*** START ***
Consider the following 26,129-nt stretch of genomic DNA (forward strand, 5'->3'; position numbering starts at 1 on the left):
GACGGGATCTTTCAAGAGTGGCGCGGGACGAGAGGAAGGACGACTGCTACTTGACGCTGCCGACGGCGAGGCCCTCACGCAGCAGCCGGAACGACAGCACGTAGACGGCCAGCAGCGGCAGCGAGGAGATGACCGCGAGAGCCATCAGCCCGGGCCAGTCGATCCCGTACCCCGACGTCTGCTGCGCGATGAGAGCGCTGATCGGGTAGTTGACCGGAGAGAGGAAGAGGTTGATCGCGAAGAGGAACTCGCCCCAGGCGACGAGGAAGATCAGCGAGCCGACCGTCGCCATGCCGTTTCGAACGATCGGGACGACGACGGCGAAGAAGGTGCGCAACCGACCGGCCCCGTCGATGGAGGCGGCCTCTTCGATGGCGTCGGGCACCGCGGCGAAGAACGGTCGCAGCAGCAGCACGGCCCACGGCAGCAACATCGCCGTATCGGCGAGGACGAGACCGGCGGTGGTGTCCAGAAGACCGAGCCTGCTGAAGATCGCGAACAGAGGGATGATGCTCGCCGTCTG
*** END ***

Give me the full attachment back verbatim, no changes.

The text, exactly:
Consider the following 26,129-nt stretch of genomic DNA (forward strand, 5'->3'; position numbering starts at 1 on the left):
GACGGGATCTTTCAAGAGTGGCGCGGGACGAGAGGAAGGACGACTGCTACTTGACGCTGCCGACGGCGAGGCCCTCACGCAGCAGCCGGAACGACAGCACGTAGACGGCCAGCAGCGGCAGCGAGGAGATGACCGCGAGAGCCATCAGCCCGGGCCAGTCGATCCCGTACCCCGACGTCTGCTGCGCGATGAGAGCGCTGATCGGGTAGTTGACCGGAGAGAGGAAGAGGTTGATCGCGAAGAGGAACTCGCCCCAGGCGACGAGGAAGATCAGCGAGCCGACCGTCGCCATGCCGTTTCGAACGATCGGGACGACGACGGCGAAGAAGGTGCGCAACCGACCGGCCCCGTCGATGGAGGCGGCCTCTTCGATGGCGTCGGGCACCGCGGCGAAGAACGGTCGCAGCAGCAGCACGGCCCACGGCAGCAACATCGCCGTATCGGCGAGGACGAGACCGGCGGTGGTGTCCAGAAGACCGAGCCTGCTGAAGATCGCGAACAGAGGGATGATGCTCGCCGTCTG